University of Arizona Researchers Report on Readability for College Students
A 3-year project investigates the impact of better reading formats for college students. Funded by a University of Arizona CUES grant, the research is intended to catalyze innovative teaching and learning.
Personalized reading formats allow students to customize their reading experience by changing the font, size, and spacing of text. The adoption of better reading formats can help students better understand and retain information.
Dr. Shelley Rodrigo and the team shared initial results from the “Improving Student Agency and Digital Reading for Better Learning and Academic Success” project. The panel included students Bethany Brooks Harrison and Anuj Gupta of the University of Arizona and Rick Treitman of Adobe.
Over the next two years, the team will continue to work with students to understand their preferences for and adoption of personalized reading formats. They will help the students develop strategies for using better readability formats to improve their reading speed, accuracy and comprehension, and accelerate learning.
“I think the factor that surprised me the most was how much of a difference spacing made on improving my experience while reading digitally.”
– U of A Student
Watch the full presentation to hear more about the team’s initial findings. They present both quantitative and qualitative results.
Research Project Description
Improving Student Agency and Digital Reading for Better Learning and Academic Success
To better navigate the increasingly large amount of digitally published texts and to feel empowered as learners, students would benefit from understanding and using personalized reading formats (PRF) which enable changes to font, size, and spacing, for example.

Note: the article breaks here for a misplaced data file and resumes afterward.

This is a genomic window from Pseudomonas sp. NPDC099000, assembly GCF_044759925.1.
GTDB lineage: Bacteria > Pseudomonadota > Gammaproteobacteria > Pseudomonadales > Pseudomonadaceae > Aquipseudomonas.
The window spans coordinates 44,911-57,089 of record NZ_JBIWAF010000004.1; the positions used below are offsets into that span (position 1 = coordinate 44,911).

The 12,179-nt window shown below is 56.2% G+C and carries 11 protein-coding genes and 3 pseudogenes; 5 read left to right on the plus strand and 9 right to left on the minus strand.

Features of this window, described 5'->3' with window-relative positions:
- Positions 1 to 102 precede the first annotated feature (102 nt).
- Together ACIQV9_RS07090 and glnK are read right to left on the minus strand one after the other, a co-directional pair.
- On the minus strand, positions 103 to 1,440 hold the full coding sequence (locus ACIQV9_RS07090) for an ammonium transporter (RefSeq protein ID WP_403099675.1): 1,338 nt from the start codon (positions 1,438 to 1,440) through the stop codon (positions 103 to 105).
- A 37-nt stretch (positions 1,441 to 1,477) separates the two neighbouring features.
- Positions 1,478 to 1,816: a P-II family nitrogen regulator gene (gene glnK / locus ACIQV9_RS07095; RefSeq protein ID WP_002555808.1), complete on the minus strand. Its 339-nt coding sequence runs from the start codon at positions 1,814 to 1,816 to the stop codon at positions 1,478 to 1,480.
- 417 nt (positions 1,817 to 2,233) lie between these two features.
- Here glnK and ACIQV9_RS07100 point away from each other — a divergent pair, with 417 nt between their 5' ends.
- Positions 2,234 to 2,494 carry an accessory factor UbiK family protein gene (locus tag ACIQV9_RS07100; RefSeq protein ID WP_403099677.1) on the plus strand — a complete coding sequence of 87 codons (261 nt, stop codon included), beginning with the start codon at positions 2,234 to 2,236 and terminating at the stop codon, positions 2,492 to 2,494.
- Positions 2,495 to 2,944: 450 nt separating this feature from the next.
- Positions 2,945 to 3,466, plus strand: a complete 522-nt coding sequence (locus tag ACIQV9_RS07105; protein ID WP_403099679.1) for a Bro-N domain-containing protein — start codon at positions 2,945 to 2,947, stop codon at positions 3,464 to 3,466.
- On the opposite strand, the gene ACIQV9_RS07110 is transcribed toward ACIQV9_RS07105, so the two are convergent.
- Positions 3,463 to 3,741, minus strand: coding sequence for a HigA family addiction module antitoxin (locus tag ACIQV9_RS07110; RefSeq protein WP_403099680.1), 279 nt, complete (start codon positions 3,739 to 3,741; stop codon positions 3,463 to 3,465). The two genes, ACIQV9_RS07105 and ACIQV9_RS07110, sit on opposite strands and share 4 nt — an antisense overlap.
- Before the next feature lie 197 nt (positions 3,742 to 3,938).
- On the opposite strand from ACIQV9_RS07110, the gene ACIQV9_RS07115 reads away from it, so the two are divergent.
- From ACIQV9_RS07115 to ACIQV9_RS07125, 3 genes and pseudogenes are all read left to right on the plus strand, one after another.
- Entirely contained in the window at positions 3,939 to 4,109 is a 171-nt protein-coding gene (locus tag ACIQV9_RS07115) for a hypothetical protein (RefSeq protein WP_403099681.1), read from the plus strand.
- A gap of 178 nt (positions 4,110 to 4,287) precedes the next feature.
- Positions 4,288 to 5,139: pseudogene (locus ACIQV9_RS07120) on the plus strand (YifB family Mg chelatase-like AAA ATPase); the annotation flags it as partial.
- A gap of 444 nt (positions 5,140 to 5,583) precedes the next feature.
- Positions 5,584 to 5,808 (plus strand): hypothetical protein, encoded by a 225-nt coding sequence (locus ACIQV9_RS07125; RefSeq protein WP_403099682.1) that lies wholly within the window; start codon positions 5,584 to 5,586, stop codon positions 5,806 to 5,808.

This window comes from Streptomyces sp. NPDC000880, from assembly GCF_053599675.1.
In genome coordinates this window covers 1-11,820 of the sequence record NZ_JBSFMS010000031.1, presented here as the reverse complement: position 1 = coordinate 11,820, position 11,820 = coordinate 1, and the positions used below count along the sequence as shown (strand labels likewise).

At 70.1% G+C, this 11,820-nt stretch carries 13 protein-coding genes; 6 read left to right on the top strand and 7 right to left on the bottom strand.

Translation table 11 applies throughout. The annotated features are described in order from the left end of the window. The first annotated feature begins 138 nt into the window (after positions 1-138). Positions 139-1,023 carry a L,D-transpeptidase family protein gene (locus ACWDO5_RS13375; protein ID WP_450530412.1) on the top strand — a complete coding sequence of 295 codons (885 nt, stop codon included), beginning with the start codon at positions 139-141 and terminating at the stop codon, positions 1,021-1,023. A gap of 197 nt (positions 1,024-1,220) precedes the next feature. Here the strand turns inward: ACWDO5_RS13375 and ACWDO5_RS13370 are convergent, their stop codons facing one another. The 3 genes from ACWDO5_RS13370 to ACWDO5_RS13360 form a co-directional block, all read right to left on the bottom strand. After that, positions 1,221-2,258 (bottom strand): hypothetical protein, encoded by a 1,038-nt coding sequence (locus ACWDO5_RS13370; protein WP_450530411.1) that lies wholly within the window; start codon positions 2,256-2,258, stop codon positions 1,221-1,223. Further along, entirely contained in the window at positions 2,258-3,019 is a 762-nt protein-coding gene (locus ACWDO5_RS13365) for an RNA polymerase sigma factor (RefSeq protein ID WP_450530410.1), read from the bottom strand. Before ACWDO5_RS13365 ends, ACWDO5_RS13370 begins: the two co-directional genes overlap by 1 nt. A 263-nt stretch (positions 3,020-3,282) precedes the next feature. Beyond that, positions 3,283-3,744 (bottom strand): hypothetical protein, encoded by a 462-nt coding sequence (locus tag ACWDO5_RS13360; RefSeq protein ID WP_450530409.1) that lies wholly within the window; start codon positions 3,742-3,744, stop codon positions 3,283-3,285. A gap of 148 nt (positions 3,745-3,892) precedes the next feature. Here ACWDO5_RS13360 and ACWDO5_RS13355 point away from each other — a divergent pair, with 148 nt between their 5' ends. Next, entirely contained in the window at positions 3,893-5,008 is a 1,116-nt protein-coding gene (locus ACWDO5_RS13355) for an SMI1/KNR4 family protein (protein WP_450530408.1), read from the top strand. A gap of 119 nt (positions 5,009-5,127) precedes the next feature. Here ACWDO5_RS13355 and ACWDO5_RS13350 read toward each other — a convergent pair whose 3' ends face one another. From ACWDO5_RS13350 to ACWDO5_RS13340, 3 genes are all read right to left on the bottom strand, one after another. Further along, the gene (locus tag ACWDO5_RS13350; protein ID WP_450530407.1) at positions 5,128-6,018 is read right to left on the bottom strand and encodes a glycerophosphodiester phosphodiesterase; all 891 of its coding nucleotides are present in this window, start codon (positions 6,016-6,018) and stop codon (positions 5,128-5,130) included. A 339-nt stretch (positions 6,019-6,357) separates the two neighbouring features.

This project proposes studying how students experience adopting and implementing PRFs within digital textbook environments. This goal addresses a high need on our campus and beyond. Indeed, according to the UArizona Bookstore, nearly half of undergraduate courses adopt digital textbooks through the bookstore’s inclusive access process, as of Spring 2022.
By focusing exclusively on the reading environment within digital textbooks, this research advances our understanding of the process of learning technology adoption and adaptation, while immediately enhancing the student reading and learning experience in digital environments.
Shelley Rodrigo, CUES Distinguished Fellow, Senior Director, Writing Program Graduate Faculty, Rhetoric, Composition, & the Teaching of English, Associate Writing Specialist, College of Social & Behavioral Sciences
Bethany Brooks Harrison, Undergraduate Researcher, Department of English College of Social & Behavioral Sciences
Anuj Gupta, Ph.D. Student, Rhetoric, Composition & the Teaching of English College of Social & Behavioral Sciences
Rick Treitman, Entrepreneur-in-Residence and readability expert, Adobe (adobe.ly/readability)